- Intelligence for Architects
- Product Search
- More navigation items
It’s beginning to seem nothing is too bizarre for the City, but some say Fosters’ Tulip has gone too far. Ike Ijeh asks if it could still win planning
The skyline of the City of London is no stranger to controversy. Ever since the Gherkin unexpectedly gained planning permission in August 2000, London’s oldest district has become a battleground for some of Europe’s tallest structures. From the public inquiry that dogged the former Heron Tower to the firestorm of controversy the Walkie Talkie left in its wake, building tall here is more often a question of perseverance than it is of planning.
And now a new high-rise proposal seems about to become the City’s next major planning saga. The Brazilian billionaire Jacob Safra is set to become indelibly linked to his controversial proposals to build a 305m-tall concrete viewing gallery in the City of London shaped, improbably, like a tulip.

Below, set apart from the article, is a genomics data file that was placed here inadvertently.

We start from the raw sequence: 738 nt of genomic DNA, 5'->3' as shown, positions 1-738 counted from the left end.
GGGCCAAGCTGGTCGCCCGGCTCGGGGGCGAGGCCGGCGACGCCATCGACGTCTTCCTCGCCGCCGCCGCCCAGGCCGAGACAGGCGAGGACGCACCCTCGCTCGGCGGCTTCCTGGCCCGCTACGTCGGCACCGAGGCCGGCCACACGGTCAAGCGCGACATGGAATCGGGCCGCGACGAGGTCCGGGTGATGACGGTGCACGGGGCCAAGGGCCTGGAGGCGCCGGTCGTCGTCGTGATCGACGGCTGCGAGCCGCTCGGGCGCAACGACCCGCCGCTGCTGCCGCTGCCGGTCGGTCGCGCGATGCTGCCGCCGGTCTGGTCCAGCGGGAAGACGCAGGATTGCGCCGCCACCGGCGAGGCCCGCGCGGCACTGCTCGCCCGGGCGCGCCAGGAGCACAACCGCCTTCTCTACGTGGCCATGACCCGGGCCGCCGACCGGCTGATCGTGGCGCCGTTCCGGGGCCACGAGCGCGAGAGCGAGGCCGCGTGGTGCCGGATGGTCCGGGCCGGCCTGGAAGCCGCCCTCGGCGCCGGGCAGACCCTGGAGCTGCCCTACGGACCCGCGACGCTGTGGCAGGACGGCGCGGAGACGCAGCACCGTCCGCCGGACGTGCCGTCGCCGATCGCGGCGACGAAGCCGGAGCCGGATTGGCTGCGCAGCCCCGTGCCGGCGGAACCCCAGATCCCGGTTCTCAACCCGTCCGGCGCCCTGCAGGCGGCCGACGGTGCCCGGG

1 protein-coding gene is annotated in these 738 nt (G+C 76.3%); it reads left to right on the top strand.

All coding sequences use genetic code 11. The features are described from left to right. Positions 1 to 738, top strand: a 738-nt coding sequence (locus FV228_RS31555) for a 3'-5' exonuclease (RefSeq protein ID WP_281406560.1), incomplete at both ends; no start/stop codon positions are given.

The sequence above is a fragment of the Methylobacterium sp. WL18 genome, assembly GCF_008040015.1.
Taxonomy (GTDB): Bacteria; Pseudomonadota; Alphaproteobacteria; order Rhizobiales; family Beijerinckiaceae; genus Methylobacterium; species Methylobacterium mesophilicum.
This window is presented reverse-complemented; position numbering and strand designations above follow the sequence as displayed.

Located right beside the Gherkin, which Safra also owns and Foster & Partners also famously designed, when its planning application was submitted last autumn the Tulip immediately ignited the now-familiar touchpaper of ire and incredulity that City high-rise schemes frequently unleash.
Only logged in subscribers have access to it.
Existing subscriber? LOGIN or
Subscribe for unlimited access to:
Alternatively REGISTER for free access on selected stories and sign up for email alerts